Body products retailer eyes major export expansion
High-profile entrepreneur Edna Swart is looking at significant overseas growth following a deal with Australia’s sixth-largest retailer. The deal will see Swart’s ed&i body products retail in selected Chemist Warehouse stores throughout New Zealand as well as their e-commerce channels – and is set to provide a platform for trans-Tasman export growth. Chemist Warehouse, which […]
High-profile entrepreneur Edna Swart is looking at significant overseas growth following a deal with Australia’s sixth-largest retailer.
The deal will see Swart’s ed&i body products retail in selected Chemist Warehouse stores throughout New Zealand as well as their e-commerce channels – and is set to provide a platform for trans-Tasman export growth.
Chemist Warehouse, which generates over $3bn in revenue annually, has over 500 outlets in Australia and plans to open up to 70 stores in New Zealand.
Swart says her business operates under a social enterprise model, with tens of thousands of dollars being returned to charity annually.
She says the company had a 245% increase in sales revenue in the last financial year and is targeting over $8 million in sales revenue by 2025. The new deal with Chemist Warehouse is set to provide export access into their Australian stores over the same period.
Swart says beauty is such a commoditised space that products need to deliver more than efficacy – they must also have a brand story that resonates with the consumer.
She says the ed&i brand story focused on the shame and insecurity she faced battling severe acne and later a breakdown in her health has resonated with her customer base.
Along with topical skincare products, Swart has invested heavily in R&D to expand the locally-made range to include nutraceuticals that harness traditional Chinese beauty ingredients.
Swart says the company has sold into 13 countries around the world with orders from as far away as Japan, Britain, Ireland, Singapore, Germany, and the United States.
“Channel diversification is a key part of this strategy and while we were selling well in supermarkets around the country at one stage, we eventually opted to exit that retail network in favour of Chemist Warehouse – which has a better alignment with our target consumer.
“As part of this partnership, we will also have access to their customer base via email campaigns.
“We have 11 products in the range and will expand that to 15 products by the end of the year – which will position 2023 as a pivotal year to establish a foundation for expansion into other global markets.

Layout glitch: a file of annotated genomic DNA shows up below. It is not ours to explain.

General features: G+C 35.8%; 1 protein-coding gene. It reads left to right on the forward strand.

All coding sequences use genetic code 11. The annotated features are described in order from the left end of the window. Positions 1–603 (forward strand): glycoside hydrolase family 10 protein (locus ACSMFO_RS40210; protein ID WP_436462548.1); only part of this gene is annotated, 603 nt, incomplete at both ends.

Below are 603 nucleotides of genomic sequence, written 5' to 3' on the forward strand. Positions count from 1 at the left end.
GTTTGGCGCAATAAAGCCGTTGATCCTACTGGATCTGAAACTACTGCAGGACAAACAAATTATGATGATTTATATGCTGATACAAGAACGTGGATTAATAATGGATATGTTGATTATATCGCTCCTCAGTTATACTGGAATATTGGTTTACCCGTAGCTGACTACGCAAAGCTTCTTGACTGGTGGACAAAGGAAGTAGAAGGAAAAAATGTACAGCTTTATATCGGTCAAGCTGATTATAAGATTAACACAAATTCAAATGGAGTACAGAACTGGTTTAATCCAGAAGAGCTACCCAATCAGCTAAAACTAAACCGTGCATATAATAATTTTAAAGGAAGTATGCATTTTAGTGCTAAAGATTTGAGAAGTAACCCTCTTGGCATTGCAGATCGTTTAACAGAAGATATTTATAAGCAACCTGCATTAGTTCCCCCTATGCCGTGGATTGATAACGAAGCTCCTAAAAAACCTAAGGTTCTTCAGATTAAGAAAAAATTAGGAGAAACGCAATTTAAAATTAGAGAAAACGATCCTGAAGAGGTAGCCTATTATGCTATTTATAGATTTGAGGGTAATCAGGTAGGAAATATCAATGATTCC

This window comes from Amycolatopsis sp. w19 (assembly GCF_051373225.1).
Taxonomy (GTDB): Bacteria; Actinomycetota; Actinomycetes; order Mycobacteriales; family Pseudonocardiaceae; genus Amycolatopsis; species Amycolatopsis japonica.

“Most of our business is still predominately via e-commerce from our own website and we have an amazingly loyal community with a return customer rate of over 78%,” she says.
Swart says while the Australian market is significantly larger than New Zealand, they will need to invest heavily in building the brand to meet the retailer’s sales expectations.
She says she wants to bring in a wider customer base and making the brand less focused on herself.
“Brands which are intrinsically linked with the personality of a founder are always going to face challenges in markets where there they have low recognition.
“While there have been benefits of this model during the start-up phase of the company, the next stage of its development will be outside of New Zealand.
“Despite having an existing retail partner in Australia, we are going to need to make a significant marketing investment to achieve our revenue aspiration there,” she says.
Swart says they have developed a customer base of over 30,000 customers and 100,000+ social media followers and are now seeing up to 3,000 orders per month.
She says while the company has made an impact in the adult acne category she wants to pivot towards the highly lucrative anti-ageing market.
Swart, who has featured on local TV shows including Celebrity Treasure Island, Boss Babes and The Great Kiwi Bake Off says customers relate to people, not a business.
She says her time away from the business and subsequent diminished sales while she filmed Celebrity Treasure Island resulted in a stress-related health scare that saw her end up in hospital.
“My cortisol levels were high and I think my body just subconsciously went into shock when I saw the state the business was in. I was terrified of failure it just wasn’t an option, so I looked at the business and what we need to do to rebuild from a more solid foundation.
“I also needed to refocus the business so it was not solely around me. The strategy worked, when two years later I was on my honeymoon and we had a record month in sales,” she says.
A passion for helping others
Swart is a passionate supporter of Stroke Foundation NZ as her mother passed away from the condition when she was a teenager.
Last year $1 was given to the charity from every product sold which has so far seen tens of thousands of dollars donated.
In addition to financial support, Swart donates hours of her time, filming educational videos to support teenagers who may be dealing with a family member’s stroke.
Swart says packaging sustainability is also a focus for the brand and the range is predominantly packaged in refillable and recyclable aluminium, or glass bottles.